Little Black Boxes


Servos are the muscle power in our models. All servos do the same job, they’re sent a signal from the receiver and translate the transmitter stick movement into an equivalent action at their output arm. This motion is used to drive any number of functions, from a control surface to retracting undercarriage.


Servos generally consist of the following main parts held within their black plastic case.


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  • Electronic amplifier. This receives a signal from the on-board radio receiver and translates it into a command to send to the servo motor. The motor will then run, turning the gearbox until the output shaft reaches the position dictated by the position of the relevant control on the transmitter.
  • Motor. A small DC motor that turns in response to a voltage that’s applied to it from the servo’s electronic amplifier. Some high-end servos are starting to appear with small brushless DC motors fitted.
  • Gearbox. This multiplies the relatively small torque available from the motor to a more useful figure. The final output gear connects to the output arm of the servo which moves in a 60-degree arc and allows the connected pushrod to transmit the motion to the item being controlled. 
  • Output shaft / bearing. Small cheap servos often run the output shaft in the plastic material of the servo case. In larger or more powerful servos the output shaft is usually supported in single or twin ball race bearings to help resist the sideways loads that result in transmitting the operating force to the control surface.


This question simply refers to the way in which the input signal to the servo is processed. A digital servo will tend to process the input information faster and more often than an analogue servo, which gives several advantages:

1. Increased holding power. Here the servo position data is refreshed more often so the servo will hold position more accurately.


2. Faster response. Again, because the data is processed more quickly the servo output arm will respond to the transmitter commands faster.

3. Smaller deadband. Deadband is where the transmitter stick must be moved a small amount before the servo will respond.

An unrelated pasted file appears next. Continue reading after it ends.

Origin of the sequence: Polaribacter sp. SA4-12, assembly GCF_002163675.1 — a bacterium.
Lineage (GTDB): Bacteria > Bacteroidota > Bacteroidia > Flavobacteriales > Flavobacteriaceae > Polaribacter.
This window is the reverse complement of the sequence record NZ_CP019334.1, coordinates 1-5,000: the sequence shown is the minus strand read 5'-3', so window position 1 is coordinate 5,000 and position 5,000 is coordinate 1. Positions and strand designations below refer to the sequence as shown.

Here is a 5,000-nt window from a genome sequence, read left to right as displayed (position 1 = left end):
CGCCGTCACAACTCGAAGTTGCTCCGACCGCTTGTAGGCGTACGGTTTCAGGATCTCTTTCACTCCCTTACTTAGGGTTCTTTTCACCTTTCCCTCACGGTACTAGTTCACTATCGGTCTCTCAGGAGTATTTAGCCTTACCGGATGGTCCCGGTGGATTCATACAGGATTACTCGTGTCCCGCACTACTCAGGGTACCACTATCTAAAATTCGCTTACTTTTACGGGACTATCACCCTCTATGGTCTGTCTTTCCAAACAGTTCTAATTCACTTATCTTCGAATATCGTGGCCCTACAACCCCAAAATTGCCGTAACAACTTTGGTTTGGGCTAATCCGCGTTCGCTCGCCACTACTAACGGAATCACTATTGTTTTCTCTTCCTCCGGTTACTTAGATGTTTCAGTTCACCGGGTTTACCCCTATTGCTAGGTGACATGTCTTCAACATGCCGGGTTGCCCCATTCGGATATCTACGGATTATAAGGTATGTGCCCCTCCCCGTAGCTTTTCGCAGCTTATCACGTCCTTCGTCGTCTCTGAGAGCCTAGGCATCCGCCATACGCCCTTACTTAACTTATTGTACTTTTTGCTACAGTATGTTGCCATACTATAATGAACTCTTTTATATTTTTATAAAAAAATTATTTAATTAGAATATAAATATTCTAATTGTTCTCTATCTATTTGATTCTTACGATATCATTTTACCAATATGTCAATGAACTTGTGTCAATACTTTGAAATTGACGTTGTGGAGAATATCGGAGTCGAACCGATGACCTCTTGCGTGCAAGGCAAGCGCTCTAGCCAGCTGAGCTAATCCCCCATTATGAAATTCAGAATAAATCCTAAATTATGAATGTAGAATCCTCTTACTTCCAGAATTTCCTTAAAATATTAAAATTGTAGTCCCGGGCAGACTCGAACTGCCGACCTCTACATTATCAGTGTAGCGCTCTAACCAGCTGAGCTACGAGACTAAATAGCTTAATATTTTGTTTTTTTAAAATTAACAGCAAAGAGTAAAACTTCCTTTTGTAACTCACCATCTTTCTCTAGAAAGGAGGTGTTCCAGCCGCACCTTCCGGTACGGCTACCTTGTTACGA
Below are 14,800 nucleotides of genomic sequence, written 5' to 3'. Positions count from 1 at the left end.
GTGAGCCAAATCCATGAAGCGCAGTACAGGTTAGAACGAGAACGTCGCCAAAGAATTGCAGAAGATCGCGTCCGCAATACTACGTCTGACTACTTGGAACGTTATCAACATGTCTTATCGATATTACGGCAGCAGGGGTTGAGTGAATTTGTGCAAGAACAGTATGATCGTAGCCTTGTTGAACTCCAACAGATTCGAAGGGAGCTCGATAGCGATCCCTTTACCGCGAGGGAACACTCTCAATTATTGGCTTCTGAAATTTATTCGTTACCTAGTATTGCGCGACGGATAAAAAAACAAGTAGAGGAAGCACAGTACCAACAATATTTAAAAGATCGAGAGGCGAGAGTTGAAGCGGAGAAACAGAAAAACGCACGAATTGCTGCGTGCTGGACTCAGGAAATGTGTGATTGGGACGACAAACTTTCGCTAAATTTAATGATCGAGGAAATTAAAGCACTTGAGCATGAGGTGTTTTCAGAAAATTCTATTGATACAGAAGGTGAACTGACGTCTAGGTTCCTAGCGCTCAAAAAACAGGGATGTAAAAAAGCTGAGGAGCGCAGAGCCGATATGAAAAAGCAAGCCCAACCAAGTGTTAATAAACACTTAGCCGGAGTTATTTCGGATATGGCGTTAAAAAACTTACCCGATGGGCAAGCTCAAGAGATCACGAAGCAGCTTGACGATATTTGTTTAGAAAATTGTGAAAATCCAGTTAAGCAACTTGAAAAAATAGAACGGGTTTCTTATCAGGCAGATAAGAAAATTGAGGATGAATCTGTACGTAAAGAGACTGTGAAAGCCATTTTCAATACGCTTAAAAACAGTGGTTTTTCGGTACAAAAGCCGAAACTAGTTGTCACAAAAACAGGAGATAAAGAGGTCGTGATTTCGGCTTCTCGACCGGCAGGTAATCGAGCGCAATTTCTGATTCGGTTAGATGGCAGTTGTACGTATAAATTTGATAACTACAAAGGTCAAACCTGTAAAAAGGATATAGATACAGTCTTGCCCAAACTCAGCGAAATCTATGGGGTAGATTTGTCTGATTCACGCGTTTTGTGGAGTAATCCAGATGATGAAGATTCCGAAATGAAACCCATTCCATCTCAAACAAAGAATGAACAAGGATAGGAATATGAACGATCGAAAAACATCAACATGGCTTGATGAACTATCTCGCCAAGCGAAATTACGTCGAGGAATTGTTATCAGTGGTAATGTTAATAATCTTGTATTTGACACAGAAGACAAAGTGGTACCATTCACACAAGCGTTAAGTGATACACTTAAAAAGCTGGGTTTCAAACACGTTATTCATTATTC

Although these features are desirable, like most things in life nothing is for free. The trade-off comes in the increased power digital servos normally require. 



Whilst we’ve never had it so good in terms of the sheer number and variety of servos available, this can bring problems in trying to decide which servos to use. For many models simple analogue servos will be more than adequate, however here are a few points to consider:

  • Torque. The amount of torque required to move a control surface is very difficult to establish. What we do know is that larger, faster models with large control surfaces require more torque from a servo than smaller, slower types. Up-rate the servos if there’s any doubt about their ability to cope. It’s not possible to have too much torque but it is possible to have not enough.
  • Size. Whilst a micro servo might have enough torque to operate a control surface it might not be physically tough enough. Fitting a slightly larger servo might add a few grams but the larger gears etc. will mean that the unit is better able to handle the rough and tumble.
  • Servo speed. High speed servos are more suited to specialist applications like 3D type flying where the ability of the servo to move extremely rapidly from one end of its travel to the other can be very useful in certain manoeuvres. High-speed servos are often quite expensive and are only worth the extra cost if the model warrants it. A 0.06s / 60° servo would be wasted on the rudder of a vintage mode. Likewise, a standard speed servo controlling the tail rotor of a 90-powered 3D helicopter is likely to disappoint.



Gears that is. Many servos are now available with metal (usually brass) gears. The obvious advantage is that they are less likely than resin or nylon to strip teeth if the output arm is knocked. Note, however:

  • There’s little to choose either way between nylon or metal gears when selecting servos for a standard sport model. As the output torque requirements of a servo increase, however, so metal gears become more desirable. 
  • In the smaller servo sizes the main penalty for choosing metal gears is weight. A typical 9-gram servo might weigh over half as much again.
  • Whilst 9g servos have sufficient torque to drive control surfaces in small i.c. powered models, the extra vibration can be detrimental to nylon gears; the teeth really are very small.